Biological Science 2/e

download report

Transcript Biological Science 2/e

A fungus is not a plant.
Fungus
Animal
Plant
Chitin
yes
yes
no
Food
storage
glycogen
glycogen
starch
Multicellular fungi consist of mycelium,
which are made up of strands called hyphae.
Hyphae have enormous surface areas.
Absorbs food from environment.
Prone to drying out.
Most of “body” of fungus is feeding structure.
Only reproductive body typically exposed to air.
Thick, fleshy structure of “shroom” prevents drying out.
Reproductive structure produces spores
Ascomycetes have
spores in sacs.
Basidiomycetes have
spores on clubs.
In fungi, cytoplasm of two individuals fuses, but
their nuclei may remain separate for a long time.
Fungal phylogeny is a work in progress!
No point in learning this now, will change.
Importance of Fungi:
1. Decomposers
2. Mycorrhizae
3. Lichens
4. Economic Impacts
Fungi as decomposers
Basidiomycete fungi are the only organisms
that can completely digest the lignin in wood.
Fungi serve an essential role in the carbon cycle.
Adaptations helping with decomposition:
1. Extracellular digestion
Only small molecules can cross plasma membranes.
Secreted enzymes break down large molecules.
Adaptations helping with decomposition:
2. Lignin peroxidase
Enzyme catalyzes removal
of a single electron; creating a
highly reactive atom.
“Enzymatic combustion”
Uncontrolled oxidation reaction
breaks up polymer.
(Most enzymatic reactions very
specific, but lignin itself highly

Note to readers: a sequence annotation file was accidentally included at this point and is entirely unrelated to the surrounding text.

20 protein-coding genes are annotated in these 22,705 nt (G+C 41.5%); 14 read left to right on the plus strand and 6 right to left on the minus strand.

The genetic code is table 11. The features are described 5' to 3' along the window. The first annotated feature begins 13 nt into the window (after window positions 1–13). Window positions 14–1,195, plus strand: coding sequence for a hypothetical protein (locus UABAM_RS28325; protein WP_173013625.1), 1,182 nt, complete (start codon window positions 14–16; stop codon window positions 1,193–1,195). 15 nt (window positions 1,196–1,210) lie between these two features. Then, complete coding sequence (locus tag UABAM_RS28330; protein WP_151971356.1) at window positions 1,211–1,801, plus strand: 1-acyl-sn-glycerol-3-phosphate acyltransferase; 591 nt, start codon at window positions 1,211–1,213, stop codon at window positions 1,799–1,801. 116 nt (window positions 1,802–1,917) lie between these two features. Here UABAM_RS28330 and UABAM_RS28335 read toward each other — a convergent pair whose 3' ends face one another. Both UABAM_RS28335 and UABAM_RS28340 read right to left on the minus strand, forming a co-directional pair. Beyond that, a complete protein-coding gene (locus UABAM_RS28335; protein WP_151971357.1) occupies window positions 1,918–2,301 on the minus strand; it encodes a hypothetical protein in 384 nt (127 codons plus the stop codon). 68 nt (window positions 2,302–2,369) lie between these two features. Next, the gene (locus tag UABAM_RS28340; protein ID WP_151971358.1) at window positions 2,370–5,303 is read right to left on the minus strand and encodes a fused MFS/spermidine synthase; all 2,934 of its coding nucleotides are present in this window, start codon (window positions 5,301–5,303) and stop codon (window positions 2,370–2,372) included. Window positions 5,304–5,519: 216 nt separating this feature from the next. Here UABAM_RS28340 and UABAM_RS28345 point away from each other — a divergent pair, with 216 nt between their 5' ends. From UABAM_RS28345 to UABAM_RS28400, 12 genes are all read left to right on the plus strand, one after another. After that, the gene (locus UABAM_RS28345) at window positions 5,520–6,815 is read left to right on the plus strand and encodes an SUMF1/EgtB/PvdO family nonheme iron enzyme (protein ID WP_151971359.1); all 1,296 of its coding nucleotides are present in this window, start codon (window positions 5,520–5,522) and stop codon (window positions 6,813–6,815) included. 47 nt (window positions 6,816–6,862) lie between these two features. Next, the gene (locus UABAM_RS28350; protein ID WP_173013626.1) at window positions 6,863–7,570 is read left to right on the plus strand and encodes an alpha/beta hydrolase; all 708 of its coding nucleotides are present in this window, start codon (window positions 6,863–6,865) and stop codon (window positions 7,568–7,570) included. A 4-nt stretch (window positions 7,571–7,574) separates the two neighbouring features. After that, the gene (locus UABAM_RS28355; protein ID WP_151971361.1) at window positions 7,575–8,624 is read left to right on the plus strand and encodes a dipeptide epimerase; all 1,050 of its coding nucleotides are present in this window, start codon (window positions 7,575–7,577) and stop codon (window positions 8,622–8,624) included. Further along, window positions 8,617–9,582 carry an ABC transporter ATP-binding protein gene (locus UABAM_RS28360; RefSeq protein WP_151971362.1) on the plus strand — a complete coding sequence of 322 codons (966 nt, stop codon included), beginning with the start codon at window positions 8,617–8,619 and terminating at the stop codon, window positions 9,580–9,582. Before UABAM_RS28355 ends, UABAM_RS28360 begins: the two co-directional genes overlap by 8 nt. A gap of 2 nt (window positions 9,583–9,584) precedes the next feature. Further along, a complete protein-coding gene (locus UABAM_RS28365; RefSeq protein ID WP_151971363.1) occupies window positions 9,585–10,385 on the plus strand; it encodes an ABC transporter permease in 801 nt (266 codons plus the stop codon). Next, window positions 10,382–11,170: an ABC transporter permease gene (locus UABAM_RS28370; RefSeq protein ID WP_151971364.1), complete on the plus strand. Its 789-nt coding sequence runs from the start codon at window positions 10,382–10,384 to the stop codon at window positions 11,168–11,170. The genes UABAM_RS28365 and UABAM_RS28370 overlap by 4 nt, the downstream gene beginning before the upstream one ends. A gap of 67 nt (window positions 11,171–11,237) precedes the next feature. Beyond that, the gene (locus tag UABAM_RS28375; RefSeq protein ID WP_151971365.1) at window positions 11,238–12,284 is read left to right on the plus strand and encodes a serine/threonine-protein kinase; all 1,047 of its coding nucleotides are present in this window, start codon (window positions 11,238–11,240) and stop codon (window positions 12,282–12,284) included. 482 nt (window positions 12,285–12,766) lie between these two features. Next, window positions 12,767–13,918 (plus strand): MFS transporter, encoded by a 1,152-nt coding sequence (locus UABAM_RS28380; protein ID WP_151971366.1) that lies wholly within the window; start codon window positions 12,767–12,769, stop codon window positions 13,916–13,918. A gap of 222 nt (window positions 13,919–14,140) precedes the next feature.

random).
Randomness of reaction means
that E from oxidation can’t be
harnessed.
Adaptations helping with decomposition:
3. Cellulose digestion
By cutting up lignin, fungi
gain access to cellulose.
The cellulase enzymes
digest cellulose into
glucose, which can be
used for food.
Importance of Fungi:
1. Decomposers
2. Mycorrhizae
3. Lichens
4. Economic Impacts
Fungi as partners with plants: Mycorrhizae
Importance of mycorrhizae discovered in ‘70’s.
Failure of pine plantations key observation.
Fungi as partners with plants: Mycorrhizae
EM fungi on most trees in temperate & boreal forests.
Hyphae penetrate dead leaves, twigs.
Release enzymes that cleave peptide bonds.
Provide N to plant in exchange for C.
Fungi as partners with plants: Mycorrhizae
AMF important in tropics and grasslands, on 80% of plants.
Ancient; fossil from 400 mya.
Provide phosphorus to plant in exchange for C.
Importance of Fungi:
1. Decomposers
2. Mycorrhizae
3. Lichens
4. Economic Impacts
Fungi as colonizers: lichens
Lichens are composed of fungal
hyphae and a layer of autotrophic
green algae or cyanobacteria
Colonize bare rock following
glaciation.
First stage in soil building.
Importance of Fungi:
1. Decomposers
2. Mycorrhizae
3. Lichens
4. Economic Impacts
Of course, the most important economic
impacts are those already mentioned.
Fungi rot crops.
A fungus called ergot is associated with
accusations of witchcraft.
Ergot poisoning causes convulsions, shaking, or spasms
and sometimes hallucinations or gangrene.
Ergot is the original source from which LSD first isolated.
http://www.botany.hawaii.edu/faculty/wong/BOT135/LECT12.HTM
Fungi are thought to contribute to the worldwide
decline of amphibian populations.
A fungus has caused the
virtual extinction of
the American chestnut.
Note the man, to show
scale.
The first antibiotic was derived from Penicillium.
This is also the genus used to make blue cheeses.
Penicillium roquefortii is used in the manufacture of blue cheeses e.g. Roquefort, Gorgonzola, Stilton, etc.
During the fermentation process the fungus spores are injected into the curd.
By the way, the blue in the blue-cheese is caused by the pigment in the spores of the fungus.
So, when you eat blue cheese you are consuming spores by the million.
http://www.virtualmuseum.ca/Exhibitions/Mushroom/English/Lives/index.html
Yeast is the
workhorse
of eukaryote
genetics.
Yeasts are also essential
to the production
of wine, beer and bread.
Some fungi are just really cool.